Sunday, April 03, 2005

Meet Blog Betty -- the blogger behind Thomas Friedman Is a Great Man

If you missed the news, a fourth blog was started by a Common Ills community member last week. On Friday, Betty went "live" with Thomas Friedman Is a Great Man. Before you lose your morning breakfast, rest assured Betty's running a humor site.

As Betty prepared for the moment of going "live," she helped us out with many articles. Sometimes that was just reading something to make sure people could follow, sometimes to add input, sometimes just to see how crazy it can be when you fly without a net to make a deadline.
She was also one of the reporters for our article 'At the rallies, we ask, "Why Are You Here?"' which allowed us to cover ten locations in two days (others reporting for that article included Rebecca and C.I.).

We welcome Betty to the blog world and thank her for allowing us to interview her.

Are you nervous?

Very. I thought after the first post was up, I wouldn't be as nervous anymore but I'm still nervous.

You put in a lot of work before that first post ever went up. We found that really interesting how you were working on drafts and trashing them as you searched for your voice.

The Common Ills already covers the main section of The New York Times. But C.I. doesn't cover the op-eds or the editorials. And I thought I should do something instead of just griping about how I heard a lot of voices on the radio and TV but none really seemed to represent what I think and feel. So I thought, "Alright, okay, that's what you can do, cover the op-eds and the editorials." So then I started thinking about how to do that. And originally, as you know, it was just this straightforward version of The Times says this, I disagree because. And although everyone was overly generous with their praise, I knew I had a ways to go.
Then, it was either when my youngest had the flu or was just getting over it, I started looking at various drafts of that and thinking, "I've been cleaning up vomit for the last few hours, rocking my kid, getting her to sleep and I still got to fix dinner and the laundry's waiting as well" and just thinking in terms of one of those "Calgon take me away!" commercials.
I think I was folding the laundry when I thought, "I don't want to be straightforward. I don't want to just say 'I think this.'"

And then you thought about The Color Purple.

One of my favorite novels. And I started thinking about how we meet Celie and how she changes and we change with her. And I'm standing there folding laundry and I think, "I want it to be funny. It should be funny." If I'm going to do this is should be something I would want to read and at the end of the day, I'm wanting something that makes me think and makes me smile or laugh. I'll read Molly Ivins, for example, at the end of the day because after work, the kids, daily life, when I finally get a calm moment alone before going to sleep, I want something that will make me grin.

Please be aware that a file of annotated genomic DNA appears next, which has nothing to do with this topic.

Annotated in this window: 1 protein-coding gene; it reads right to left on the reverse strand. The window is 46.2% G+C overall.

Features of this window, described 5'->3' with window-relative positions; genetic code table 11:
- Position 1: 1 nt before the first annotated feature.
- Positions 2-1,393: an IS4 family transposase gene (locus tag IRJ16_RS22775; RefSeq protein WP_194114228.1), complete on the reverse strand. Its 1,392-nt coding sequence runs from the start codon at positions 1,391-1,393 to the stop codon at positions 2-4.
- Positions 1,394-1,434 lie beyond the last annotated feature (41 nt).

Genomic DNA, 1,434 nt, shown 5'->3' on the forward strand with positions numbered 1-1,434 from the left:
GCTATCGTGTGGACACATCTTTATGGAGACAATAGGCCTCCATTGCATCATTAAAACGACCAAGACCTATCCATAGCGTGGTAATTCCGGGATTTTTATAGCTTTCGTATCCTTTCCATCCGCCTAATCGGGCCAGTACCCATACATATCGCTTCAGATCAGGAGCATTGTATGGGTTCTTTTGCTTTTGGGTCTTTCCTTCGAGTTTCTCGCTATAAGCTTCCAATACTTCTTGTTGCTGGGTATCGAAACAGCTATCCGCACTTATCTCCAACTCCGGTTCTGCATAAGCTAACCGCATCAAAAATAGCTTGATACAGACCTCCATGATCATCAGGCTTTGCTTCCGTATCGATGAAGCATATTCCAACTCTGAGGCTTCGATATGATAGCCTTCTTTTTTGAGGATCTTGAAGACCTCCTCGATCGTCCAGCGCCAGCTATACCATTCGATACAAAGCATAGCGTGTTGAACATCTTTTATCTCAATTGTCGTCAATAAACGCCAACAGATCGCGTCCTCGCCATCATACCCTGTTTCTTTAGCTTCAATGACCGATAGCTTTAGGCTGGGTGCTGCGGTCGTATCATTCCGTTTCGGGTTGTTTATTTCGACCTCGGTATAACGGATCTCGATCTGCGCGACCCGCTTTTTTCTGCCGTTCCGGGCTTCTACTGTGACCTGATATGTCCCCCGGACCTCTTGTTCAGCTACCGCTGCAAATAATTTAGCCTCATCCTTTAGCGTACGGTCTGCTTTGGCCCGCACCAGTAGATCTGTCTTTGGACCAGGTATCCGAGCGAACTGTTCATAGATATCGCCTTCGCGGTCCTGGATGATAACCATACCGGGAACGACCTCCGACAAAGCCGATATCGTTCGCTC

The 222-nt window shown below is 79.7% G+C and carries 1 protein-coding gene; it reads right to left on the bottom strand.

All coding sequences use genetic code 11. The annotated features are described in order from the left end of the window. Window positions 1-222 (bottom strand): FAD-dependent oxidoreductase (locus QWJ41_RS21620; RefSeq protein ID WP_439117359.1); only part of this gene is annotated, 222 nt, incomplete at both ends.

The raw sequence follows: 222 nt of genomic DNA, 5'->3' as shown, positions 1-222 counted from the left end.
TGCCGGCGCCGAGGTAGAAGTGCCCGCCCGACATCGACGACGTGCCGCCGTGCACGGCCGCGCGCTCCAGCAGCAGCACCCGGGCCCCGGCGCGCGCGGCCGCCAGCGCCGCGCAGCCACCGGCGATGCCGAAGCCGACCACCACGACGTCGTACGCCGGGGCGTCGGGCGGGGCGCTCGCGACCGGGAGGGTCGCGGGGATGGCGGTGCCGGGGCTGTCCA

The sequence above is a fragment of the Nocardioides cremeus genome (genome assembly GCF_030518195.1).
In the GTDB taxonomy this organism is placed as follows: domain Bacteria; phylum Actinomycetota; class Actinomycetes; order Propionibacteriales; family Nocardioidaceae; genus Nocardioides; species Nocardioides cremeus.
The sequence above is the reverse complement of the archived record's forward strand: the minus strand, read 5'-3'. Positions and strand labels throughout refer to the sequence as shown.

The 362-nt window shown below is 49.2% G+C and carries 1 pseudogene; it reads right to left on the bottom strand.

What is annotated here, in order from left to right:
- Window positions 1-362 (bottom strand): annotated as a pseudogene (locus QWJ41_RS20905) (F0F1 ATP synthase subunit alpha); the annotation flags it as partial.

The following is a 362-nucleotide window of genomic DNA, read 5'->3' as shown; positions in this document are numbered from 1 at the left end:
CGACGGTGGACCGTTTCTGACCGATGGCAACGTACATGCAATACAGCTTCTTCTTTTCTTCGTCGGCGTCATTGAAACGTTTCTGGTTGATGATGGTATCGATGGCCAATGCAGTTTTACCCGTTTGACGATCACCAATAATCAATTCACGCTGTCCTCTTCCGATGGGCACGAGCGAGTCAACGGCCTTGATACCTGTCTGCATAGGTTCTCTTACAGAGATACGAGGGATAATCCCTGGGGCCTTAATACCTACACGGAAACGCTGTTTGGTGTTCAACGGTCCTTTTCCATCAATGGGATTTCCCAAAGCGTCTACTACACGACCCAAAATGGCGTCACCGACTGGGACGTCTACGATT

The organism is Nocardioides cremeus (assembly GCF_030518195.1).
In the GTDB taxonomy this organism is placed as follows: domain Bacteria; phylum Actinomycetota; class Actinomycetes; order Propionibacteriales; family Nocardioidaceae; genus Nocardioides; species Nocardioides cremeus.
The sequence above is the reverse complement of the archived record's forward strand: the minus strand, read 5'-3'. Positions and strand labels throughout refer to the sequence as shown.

Let's talk about some of the characters you discarded.

At one point, when I knew I wanted to address Thomas Friedman, I thought about doing it as Thomas Friedman only on acid or revealing what he really thought for some reason. Then I thought I could be Maureen Dowd with an uptown voice and attitude but that didn't work out to my satisfaction. So I was thinking of how I like Bob Herbert's columns and thinking "Well, you could be Mrs. Bob Herbert doing this chatty letter to friends and family and in it you could comment on various op-eds and the writers." But Herbert is one of the few black people with a national presence on the op-ed pages and I didn't want to do anything that might seem to mock him. I kept coming back to Thomas Friedman and Nicholas Kristof, both irritate me, and I was sending e-mails to everyone asking what they thought when, two weeks ago, I just sat down and was goofing off in an e-mail to C.I. about one of Friedman's columns and how a woman he was involved with probably had to go through the ringer to justify the way his mind works. I offered a few examples, sent the e-mail and forgot about it. The next evening, when I check my e-mail, C.I.'s written and says, "I think you found your voice."
I think that's insane and start writing a reply about "What am I suppose to say" and go to give an example of how this wouldn't work and before I knew it, I had four paragraphs.
That's when I thought, "Okay, that is my voice."

Which makes it sound like that was the end of it.

But it wasn't. I did test entries for two weeks. Probably seven in all. I don't know that they always got funnier but I do know that I began to feel like I had a firmer grip on "Bettina Friedman."

Did you feel like you were ready to blog?

No. I didn't. Not at all. I knew I'd have to be forced which is why I asked C.I. to announce that I was going to start a blog long before I was sure what exactly I'd be blogging on and when I'd be doing it. When I finally settled on "Bettina," I could've kept working on it for months if I didn't have a deadline. I decided on Friday and didn't even grasp it was April Fools Day until Rebecca, C.I., Ava and Jim all pointed that out. I also didn't realize it would be on the first day in a year that Unfiltered wasn't on Air America. Which seemed a good time because that was a funny show and here they were taking Chuck D off the air so, in my little way, I was bringing a black voice in at a time when a really important one was being lost.

How much do you think race will influence your blog?